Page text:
Creating a Stroke Care Plan

What post-stroke care options are available for your loved one?
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If your family member or close friend has recently had a stroke, you're probably still reeling. Not only do you have to come to terms with her acute illness and possible disability, you have to make plans for the future. Will she be able to return to her former living situation, or will you need to arrange for more care? Should you move her into your own home or a long-term care facility? And how do you manage the feelings and needs of your other family members, including kids, during your loved one's recovery?

Creating a stroke care plan and deciding how much care someone will need isn't easy. One of the most frustrating aspects of stroke is that there's no magical formula or timeline for recovery: life after stroke means coming to terms with uncertainty. But once you have a reasonably good idea of the patient's prognosis, you can at least begin doing some research and weighing the pros and cons of different options.

Armed with this information, you'll be able to make an informed decision about what's best not only for the patient, but also for you and the rest of your family.

Stroke Care In Your Home

If your family member can't return to her former living situation during recovery from a stroke, the decision you'll face is whether to care for her in your own home or find a long-term care facility. If you think you can care for her yourself, you may want to look into some type of part-time help:

  • In-home help. Part-time home care costs more as the level of care increases. A home health aide is the least expensive and can help with household tasks like cleaning and laundry. A home health aide can also help with bathing and grooming; oversee medications; check pulse, temperature, and blood pressure; and help with simple exercises. A nurse provides more medical care but is considerably more costly.

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  • Adult day care and respite services. This option might enable you to keep working outside the home or simply give you a much-needed break from caregiving. Adult day care centers usually offer special activities, such as exercise programs, arts and crafts, and music. Some adult day care also offers occupational, speech, and physical therapy.

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Post-Stroke Care in a Facility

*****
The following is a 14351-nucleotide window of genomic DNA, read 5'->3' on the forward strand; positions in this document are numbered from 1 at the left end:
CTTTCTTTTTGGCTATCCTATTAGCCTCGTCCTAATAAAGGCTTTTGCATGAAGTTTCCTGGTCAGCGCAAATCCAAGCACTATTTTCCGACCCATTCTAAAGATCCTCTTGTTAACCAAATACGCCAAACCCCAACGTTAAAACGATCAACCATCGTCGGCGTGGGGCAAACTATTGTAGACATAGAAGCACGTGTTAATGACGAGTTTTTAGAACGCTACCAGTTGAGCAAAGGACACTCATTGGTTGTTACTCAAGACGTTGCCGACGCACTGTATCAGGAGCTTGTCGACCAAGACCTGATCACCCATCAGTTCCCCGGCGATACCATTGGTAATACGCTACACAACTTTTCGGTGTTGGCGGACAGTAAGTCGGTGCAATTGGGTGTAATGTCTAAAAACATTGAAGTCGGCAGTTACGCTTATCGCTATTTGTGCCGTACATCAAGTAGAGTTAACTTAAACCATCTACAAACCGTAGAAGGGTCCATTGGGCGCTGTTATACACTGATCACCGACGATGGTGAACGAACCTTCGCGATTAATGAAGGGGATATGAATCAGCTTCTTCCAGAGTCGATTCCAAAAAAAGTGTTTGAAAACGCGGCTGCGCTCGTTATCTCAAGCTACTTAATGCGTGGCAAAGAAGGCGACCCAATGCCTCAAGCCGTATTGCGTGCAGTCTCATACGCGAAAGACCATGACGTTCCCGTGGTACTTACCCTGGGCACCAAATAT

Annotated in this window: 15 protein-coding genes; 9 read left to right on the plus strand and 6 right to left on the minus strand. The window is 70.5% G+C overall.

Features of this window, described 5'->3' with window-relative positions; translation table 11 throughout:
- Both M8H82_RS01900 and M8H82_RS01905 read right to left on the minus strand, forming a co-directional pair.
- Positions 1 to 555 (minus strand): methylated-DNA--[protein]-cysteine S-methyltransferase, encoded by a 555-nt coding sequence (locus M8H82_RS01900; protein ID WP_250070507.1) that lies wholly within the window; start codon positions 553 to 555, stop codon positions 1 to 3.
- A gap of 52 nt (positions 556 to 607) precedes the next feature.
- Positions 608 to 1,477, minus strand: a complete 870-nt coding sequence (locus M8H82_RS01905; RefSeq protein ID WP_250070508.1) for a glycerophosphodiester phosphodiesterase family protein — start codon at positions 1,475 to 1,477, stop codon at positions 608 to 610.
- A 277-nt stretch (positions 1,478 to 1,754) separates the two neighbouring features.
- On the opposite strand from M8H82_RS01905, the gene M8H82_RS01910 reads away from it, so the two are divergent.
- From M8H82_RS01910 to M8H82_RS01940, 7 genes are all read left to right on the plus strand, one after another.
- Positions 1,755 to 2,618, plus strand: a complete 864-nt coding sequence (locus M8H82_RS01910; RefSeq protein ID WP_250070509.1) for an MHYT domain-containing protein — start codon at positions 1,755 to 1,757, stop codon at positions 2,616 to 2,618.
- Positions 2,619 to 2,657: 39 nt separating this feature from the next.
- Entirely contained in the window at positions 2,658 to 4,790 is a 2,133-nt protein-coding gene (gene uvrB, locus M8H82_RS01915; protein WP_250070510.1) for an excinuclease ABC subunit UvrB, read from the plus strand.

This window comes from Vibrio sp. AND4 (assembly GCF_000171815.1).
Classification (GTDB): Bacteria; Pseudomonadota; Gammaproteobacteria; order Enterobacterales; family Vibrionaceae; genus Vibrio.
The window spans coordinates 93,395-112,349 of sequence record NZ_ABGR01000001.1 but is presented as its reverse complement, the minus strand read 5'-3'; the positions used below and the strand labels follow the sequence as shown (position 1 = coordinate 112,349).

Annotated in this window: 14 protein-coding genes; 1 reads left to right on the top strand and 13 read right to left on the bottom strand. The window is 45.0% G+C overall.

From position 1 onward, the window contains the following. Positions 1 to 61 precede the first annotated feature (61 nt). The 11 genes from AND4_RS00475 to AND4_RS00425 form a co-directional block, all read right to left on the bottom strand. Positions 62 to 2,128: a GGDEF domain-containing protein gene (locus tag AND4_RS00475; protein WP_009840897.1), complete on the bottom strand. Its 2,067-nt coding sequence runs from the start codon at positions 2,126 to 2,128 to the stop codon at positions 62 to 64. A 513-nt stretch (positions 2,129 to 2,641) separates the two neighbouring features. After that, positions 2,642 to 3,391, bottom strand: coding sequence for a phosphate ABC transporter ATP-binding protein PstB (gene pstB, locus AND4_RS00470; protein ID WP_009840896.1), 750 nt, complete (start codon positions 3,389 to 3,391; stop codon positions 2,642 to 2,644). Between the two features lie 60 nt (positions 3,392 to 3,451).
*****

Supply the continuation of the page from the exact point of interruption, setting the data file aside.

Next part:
If you can't provide post-stroke care for your family member at home, you'll need to choose a long-term care facility. As with home care, the expense of these options increases with the level of care provided.

  • Assisted living facilities. If your family member needs minimal assistance with daily activities, this relatively inexpensive option will allow her to live fairly independently. Assisted living facilities feature private apartments and offer help with meals, cleaning and laundry, bathing, dressing, grooming, and managing medications. On-site medical care isn't available.

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  • Care homes. Like assisted living facilities, residential care offers laundry and cleaning services, help with personal care, and help with medications. Although on-site medical care isn't available, residents are more closely supervised. Meals are communal and rooms usually don't include a kitchenette.

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  • Nursing homes. This is probably the best choice if the patient requires skilled nursing care around the clock. Nursing aides help with all aspects of personal care, including using the toilet. Trained medical professionals are always available in case of emergency. Although a nursing home is the most expensive option, it may be your only choice if the patient is severely disabled.

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  • Continuing care retirement communities (CCRCs). A continuing care retirement community is a single facility that offers all the different levels of care, from assisted living to full nursing care. This is a great way to meet a stroke patient's changing needs while giving you both a sense of continuity.

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Assess the Patient's Needs

Your family member's doctors and rehabilitation team will be able to help you determine how much care she needs, both in the short term and in the future. Request a detailed evaluation of her brain injury and prognosis, then start looking at more specific care needs. Ask a doctor or rehabilitation specialist to sit down with you and go through the following list of questions:

  • Will she be able to get out of bed by herself? If not, how much help will she need?
  • Will she be able to go to the bathroom by herself? Will she have any urinary incontinence? Bowel incontinence? Will she be able to clean up after herself?
  • Will she be able to bathe or take a shower on her own? If not, how much help will she need?
  • Will she be able to get dressed by herself? If not, how much help will she need?
  • Will she be able to feed herself? If not, how much help will she need?
  • Will she be able to walk on her own or with a walker or cane? Will she need to be in a wheelchair? Will she be able to get in and out of the car by herself?